1. Plan Your Architecture
In evaluating solutions, teams should inquire about code bases, extension frameworks, and ease of customization. These factors will affect development opportunities and costs.
2. Map Your Business Process
In addition to identifying essential processes that the CRM system will manage, use the CRM deployment as an opportunity to fix processes that don’t work well. A CRM solution can help optimize customer-facing processes end-to-end, but it can’t fix broken ones on its own.
3. Map the Customer Journey
Planning should include an agreed-upon definition of the optimal customer experience. A comprehensive customer journey map will help you to identify gaps and opportunities to re-work existing processes and add new workflows.
4. Prioritize Opportunities
Work with department heads to develop revenue and productivity opportunities at every stage. Once opportunities are flagged, study them for the ROI potential, compare them, and prioritize CRM expansion accordingly.
5. Align Sales and Marketing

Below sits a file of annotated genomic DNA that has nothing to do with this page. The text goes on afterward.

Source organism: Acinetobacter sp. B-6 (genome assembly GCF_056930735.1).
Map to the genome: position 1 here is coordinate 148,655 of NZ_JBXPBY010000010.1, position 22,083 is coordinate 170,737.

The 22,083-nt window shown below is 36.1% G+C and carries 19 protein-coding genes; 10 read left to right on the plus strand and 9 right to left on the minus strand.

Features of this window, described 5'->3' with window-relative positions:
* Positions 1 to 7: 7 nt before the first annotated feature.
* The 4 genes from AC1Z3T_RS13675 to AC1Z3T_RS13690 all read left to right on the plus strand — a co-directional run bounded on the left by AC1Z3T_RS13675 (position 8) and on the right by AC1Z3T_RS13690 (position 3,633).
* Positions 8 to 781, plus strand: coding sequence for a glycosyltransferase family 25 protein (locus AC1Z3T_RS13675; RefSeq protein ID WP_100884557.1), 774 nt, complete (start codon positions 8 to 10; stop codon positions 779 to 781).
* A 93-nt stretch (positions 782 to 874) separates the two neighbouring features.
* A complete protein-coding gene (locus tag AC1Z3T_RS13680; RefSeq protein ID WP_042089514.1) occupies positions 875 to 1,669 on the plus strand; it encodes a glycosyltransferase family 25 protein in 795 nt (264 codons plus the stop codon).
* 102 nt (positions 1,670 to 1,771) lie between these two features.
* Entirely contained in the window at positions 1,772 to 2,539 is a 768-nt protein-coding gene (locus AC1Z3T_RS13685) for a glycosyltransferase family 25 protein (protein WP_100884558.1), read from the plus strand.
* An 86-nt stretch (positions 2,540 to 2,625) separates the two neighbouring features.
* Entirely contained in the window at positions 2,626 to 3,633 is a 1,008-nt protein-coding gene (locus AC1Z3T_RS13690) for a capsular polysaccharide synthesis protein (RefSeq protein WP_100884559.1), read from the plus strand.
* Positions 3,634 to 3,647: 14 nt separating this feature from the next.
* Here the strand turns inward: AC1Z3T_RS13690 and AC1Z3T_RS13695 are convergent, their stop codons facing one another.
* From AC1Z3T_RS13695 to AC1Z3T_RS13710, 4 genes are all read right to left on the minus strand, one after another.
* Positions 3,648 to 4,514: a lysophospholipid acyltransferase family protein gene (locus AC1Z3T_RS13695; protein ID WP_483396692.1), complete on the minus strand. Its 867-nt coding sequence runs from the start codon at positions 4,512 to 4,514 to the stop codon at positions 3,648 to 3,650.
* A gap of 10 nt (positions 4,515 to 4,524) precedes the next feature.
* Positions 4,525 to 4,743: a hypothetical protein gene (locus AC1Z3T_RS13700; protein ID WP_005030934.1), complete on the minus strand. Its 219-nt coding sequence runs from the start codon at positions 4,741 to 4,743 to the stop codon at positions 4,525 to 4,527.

Align sales and marketing around lead qualification definitions. With these definitions in place, the CRM system can help you to reduce pipeline waste by automating certain lead scoring and tracking activities.
6. Define the User Experience
Work with department heads and front-line workers to discover the insights, prompts and functionality that they need based on their role. A CRM system can integrate endless functionality and data across sales and service functions, so the project team must guard against overloading users.
7. Determine Applications and Data
Determine what applications and data sources are needed to empower users and maximize workflow efficiency. Note that edge applications (such as CPQ tools, field service, or contract management), integrated inot a CRM can deliver more than four times the ROI of core CRM core applications.